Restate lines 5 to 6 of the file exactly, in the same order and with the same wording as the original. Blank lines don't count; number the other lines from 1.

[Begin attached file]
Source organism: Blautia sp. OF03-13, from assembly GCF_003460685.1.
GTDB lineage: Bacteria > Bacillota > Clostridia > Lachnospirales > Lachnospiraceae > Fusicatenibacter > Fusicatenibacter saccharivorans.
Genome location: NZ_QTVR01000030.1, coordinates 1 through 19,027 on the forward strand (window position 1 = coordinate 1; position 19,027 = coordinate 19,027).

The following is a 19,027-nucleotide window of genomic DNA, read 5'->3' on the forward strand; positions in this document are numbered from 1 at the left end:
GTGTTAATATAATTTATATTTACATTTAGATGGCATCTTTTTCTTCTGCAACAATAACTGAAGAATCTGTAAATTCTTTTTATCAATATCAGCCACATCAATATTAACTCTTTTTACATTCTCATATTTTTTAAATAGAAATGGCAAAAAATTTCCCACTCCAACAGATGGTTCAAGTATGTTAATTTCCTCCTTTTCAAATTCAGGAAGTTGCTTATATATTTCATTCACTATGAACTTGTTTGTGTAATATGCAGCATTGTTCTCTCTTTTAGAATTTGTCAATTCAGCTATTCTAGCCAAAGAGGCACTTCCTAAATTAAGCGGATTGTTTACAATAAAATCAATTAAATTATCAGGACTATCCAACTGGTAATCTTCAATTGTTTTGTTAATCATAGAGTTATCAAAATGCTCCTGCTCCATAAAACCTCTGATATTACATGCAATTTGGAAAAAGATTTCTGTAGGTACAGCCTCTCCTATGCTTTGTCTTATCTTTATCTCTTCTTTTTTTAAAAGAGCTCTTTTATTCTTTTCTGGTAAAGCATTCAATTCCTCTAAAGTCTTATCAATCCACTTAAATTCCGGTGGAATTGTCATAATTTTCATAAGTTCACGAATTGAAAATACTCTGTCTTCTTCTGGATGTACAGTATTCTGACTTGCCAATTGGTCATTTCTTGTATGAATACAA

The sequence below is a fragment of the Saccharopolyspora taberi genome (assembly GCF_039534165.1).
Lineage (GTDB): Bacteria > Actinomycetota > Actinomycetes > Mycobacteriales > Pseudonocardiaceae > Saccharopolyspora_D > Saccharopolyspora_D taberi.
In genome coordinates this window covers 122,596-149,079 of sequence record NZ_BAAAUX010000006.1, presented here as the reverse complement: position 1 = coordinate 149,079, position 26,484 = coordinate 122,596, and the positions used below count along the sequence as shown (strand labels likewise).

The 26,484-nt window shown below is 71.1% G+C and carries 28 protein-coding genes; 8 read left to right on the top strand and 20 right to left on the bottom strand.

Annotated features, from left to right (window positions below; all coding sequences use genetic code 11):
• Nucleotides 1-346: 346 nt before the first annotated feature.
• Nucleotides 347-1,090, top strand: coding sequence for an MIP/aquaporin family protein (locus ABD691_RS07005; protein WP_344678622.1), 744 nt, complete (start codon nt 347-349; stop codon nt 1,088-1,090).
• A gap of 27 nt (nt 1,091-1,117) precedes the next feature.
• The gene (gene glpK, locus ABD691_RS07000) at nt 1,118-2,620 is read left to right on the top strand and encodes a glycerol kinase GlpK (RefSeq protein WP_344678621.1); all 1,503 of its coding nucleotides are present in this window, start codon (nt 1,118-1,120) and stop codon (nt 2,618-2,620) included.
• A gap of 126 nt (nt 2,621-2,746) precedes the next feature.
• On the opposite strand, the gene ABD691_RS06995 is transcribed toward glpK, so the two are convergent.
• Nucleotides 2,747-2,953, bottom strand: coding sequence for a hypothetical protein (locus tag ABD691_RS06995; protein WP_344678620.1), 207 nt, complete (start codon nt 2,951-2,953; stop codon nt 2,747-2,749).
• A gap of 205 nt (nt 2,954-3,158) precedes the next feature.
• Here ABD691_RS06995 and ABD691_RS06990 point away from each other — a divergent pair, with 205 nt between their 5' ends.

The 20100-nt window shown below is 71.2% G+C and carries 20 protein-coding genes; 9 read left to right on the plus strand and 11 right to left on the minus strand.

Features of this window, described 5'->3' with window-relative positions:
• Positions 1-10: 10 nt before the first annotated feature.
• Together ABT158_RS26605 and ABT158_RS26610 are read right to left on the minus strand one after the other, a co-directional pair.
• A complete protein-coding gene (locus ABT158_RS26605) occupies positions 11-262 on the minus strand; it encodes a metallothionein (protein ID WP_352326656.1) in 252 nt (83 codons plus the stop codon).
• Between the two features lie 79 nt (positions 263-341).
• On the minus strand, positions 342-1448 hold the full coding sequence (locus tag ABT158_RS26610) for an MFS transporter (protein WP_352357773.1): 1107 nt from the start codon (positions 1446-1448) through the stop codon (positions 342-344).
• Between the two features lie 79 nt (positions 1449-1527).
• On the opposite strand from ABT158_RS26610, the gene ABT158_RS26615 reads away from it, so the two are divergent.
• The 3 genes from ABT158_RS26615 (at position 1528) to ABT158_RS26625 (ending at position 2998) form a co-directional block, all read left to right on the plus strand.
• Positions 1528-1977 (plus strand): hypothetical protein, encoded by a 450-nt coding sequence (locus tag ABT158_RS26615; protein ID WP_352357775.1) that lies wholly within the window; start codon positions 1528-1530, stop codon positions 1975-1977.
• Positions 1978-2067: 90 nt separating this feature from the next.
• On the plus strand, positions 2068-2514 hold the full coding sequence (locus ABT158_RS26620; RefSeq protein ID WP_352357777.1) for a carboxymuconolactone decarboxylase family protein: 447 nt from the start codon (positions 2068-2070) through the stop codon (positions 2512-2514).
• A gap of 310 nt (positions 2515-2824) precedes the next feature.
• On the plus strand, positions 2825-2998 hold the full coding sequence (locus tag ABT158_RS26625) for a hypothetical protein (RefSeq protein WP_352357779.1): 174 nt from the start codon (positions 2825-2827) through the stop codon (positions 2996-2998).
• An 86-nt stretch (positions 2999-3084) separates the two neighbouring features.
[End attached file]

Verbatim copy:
GTGTTAATATAATTTATATTTACATTTAGATGGCATCTTTTTCTTCTGCAACAATAACTGAAGAATCTGTAAATTCTTTTTATCAATATCAGCCACATCAATATTAACTCTTTTTACATTCTCATATTTTTTAAATAGAAATGGCAAAAAATTTCCCACTCCAACAGATGGTTCAAGTATGTTAATTTCCTCCTTTTCAAATTCAGGAAGTTGCTTATATATTTCATTCACTATGAACTTGTTTGTGTAATATGCAGCATTGTTCTCTCTTTTAGAATTTGTCAATTCAGCTATTCTAGCCAAAGAGGCACTTCCTAAATTAAGCGGATTGTTTACAATAAAATCAATTAAATTATCAGGACTATCCAACTGGTAATCTTCAATTGTTTTGTTAATCATAGAGTTATCAAAATGCTCCTGCTCCATAAAACCTCTGATATTACATGCAATTTGGAAAAAGATTTCTGTAGGTACAGCCTCTCCTATGCTTTGTCTTATCTTTATCTCTTCTTTTTTTAAAAGAGCTCTTTTATTCTTTTCTGGTAAAGCATTCAATTCCTCTAAAGTCTTATCAATCCACTTAAATTCCGGTGGAATTGTCATAATTTTCATAAGTTCACGAATTGAAAATACTCTGTCTTCTTCTGGATGTACAGTATTCTGACTTGCCAATTGGTCATTTCTTGTATGAATACAA

The sequence below is a fragment of the Saccharopolyspora taberi genome (assembly GCF_039534165.1).